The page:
[Worked with Tracy at the Los Angeles Times, former Times editorial board member and reporter.]

Leslie Berkman

I remember when Tracy first walked into the newsroom at the LAT in Orange County. I was thrilled no longer to be the lone female news reporter there and to hear about her experiences covering the Vietnam War. In Orange County, Tracy enthusiastically dug into difficult stories and discovered gems. What an inspiration! It is wonderful to know that she never retired and dedicated her later years to helping a new generation of local reporters get their start.

[Worked with Tracy at the Los Angeles Times, former Times reporter.]

Deborah Hastings

Many a night spent with her in LA and Sacramento. Many conversations since. A guiding light and true friend. Much love to you, Tracy Wood.

[Worked with Tracy at the Los Angeles Times, CBS Interactive senior editor and former Times reporter.]

Rt. Rev. John Harvey Taylor

I will never forget sunny mornings after church at St. Andrew’s Episcopal Church in Fullerton, talking politics and the state of the world and church with Tracy.

When she worked at the Los Angeles Times, she often crossed paths with my motrher, the late Jean Sharley Taylor Lescoe. Times associate editor until her retirement in 1987, Jean, like Tracy, was a pioneer in what had been a male-dominated field.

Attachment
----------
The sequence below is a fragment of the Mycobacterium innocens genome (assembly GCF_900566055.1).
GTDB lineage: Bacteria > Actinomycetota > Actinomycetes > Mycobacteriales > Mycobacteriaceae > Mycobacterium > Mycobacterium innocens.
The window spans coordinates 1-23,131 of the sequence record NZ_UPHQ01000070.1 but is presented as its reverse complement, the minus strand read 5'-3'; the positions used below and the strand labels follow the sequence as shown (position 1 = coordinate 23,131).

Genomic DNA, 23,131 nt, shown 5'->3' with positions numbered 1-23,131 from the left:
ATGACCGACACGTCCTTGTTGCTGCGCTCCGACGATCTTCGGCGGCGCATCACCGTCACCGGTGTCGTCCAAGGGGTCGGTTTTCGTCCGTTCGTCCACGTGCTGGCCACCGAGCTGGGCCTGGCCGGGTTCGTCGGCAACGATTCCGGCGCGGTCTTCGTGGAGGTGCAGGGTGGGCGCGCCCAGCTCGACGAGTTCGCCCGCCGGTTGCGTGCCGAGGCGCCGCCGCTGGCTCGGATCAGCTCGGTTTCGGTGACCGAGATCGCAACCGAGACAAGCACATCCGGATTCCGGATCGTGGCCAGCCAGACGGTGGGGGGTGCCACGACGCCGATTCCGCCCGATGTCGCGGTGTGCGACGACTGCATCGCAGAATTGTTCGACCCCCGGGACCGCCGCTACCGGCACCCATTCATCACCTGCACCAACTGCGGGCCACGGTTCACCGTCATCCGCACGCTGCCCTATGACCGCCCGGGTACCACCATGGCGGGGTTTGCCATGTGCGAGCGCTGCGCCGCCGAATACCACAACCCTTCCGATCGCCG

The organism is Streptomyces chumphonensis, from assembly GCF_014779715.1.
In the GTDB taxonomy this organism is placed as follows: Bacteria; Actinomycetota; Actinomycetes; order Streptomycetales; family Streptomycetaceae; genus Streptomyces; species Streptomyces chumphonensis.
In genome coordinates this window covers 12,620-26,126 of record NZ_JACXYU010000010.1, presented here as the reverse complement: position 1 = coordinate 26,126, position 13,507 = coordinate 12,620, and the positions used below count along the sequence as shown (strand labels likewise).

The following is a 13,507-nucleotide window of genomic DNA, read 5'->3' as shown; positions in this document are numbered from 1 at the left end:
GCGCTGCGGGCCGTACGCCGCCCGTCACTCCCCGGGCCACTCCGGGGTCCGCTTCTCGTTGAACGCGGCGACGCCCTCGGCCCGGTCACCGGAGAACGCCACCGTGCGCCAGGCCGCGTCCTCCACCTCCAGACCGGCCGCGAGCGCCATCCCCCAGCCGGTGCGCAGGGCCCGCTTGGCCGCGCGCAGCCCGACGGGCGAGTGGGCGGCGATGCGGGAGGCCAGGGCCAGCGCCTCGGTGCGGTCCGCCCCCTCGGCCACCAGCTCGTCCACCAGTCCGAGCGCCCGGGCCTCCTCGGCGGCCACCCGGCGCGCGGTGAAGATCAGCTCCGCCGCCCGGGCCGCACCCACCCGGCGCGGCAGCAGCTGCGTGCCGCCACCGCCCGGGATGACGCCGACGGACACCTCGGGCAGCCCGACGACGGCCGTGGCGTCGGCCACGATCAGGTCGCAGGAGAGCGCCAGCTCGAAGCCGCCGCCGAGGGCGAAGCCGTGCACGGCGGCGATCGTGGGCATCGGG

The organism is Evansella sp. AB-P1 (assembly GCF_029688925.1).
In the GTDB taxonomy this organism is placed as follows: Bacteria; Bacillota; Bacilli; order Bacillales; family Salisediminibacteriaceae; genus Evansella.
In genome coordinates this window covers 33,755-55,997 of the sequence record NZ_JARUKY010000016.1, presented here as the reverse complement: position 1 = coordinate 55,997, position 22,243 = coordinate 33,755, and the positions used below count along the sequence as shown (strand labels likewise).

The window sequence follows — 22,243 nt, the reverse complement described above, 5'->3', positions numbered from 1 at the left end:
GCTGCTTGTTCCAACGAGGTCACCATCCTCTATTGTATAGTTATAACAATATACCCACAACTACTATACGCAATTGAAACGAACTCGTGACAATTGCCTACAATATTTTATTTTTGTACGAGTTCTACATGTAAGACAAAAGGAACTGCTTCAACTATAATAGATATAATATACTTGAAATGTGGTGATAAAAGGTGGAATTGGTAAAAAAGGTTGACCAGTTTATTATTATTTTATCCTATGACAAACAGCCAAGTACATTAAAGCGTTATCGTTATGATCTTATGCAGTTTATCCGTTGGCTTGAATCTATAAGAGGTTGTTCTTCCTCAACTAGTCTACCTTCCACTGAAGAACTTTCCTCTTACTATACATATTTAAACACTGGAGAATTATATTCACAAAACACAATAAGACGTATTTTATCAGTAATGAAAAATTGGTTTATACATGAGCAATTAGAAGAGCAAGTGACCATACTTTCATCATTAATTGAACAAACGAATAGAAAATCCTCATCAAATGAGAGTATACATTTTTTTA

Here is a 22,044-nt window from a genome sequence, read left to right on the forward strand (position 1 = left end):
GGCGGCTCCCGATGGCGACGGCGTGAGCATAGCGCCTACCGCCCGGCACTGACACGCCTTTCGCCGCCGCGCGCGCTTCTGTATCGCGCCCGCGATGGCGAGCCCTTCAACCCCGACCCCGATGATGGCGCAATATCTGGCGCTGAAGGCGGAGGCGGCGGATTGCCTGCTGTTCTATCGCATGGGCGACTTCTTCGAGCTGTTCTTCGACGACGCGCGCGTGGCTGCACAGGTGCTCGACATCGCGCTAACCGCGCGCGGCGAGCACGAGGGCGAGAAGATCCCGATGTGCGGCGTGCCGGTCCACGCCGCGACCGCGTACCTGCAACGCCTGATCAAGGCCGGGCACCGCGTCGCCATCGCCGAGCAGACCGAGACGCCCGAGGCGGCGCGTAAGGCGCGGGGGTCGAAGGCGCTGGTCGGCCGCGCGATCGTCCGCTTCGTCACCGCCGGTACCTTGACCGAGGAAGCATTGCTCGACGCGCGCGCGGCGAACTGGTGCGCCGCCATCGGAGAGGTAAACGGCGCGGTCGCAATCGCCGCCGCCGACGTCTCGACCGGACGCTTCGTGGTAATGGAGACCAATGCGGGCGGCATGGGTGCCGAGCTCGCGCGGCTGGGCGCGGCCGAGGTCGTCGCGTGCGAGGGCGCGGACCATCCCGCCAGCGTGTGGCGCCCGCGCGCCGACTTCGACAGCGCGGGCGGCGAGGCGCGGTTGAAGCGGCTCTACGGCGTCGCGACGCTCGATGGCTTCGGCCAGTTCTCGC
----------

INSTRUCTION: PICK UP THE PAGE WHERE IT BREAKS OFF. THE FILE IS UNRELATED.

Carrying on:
By the late nineties, journalism’s business model had already begun to change. Tracy was then at the Orange County Register. She had strong views about how our freedom depended on a skeptical media and well-informed electorate and wondered what would happen as editorial staffs continued to shrink nationwide. It was just like her to devote her considerable talents and energies to Voice of OC, which was and remains a exciting response to the still-urgent question, “Whither American journalism?”

Tracy was sharp, funny, direct and free of cant. She had a reporter’s unblinking eye and discerning temperament. I trust she’ll remain an inspiration to all, and especially women, who devote themselves to this most vital of vocations.

The Rt. Rev. John Harvey Taylor knew Tracy through St. Andrew’s Episcopal Church in Fullerton, Taylor is the bishop of the Episcopal Diocese Of Los Angeles.

Marcia Dodson

This is so sad. She was such a powerhouse as a journalist.

[Worked with Tracy at the Los Angeles Times, former Times reporter.]

David Cay Johnston

Tracy Wood was dogged, fearless, kind and principled in equal parts. A life well lived. So sad to learn her journey is over.

[Worked with Tracy at the Los Angeles Times, former Times Pulitzer Prize-winning reporter and business writer, and an author.]

Hosam Elattar

She covered war. She covered riots. She was a badass.

It saddens me that I never got a chance to be mentored by her, to pick her brain on stories but I know her legacy lives on at the Voice of OC and I know that the lessons she passed on to my colleagues are in turn being passed on to me.

I learn from her through them and through the stories she wrote.

I’m proud to say I work at the same news publication that Tracy did. That is truly the highest honor.

[Worked with Tracy at Voice of OC, current Voice reporting fellow.]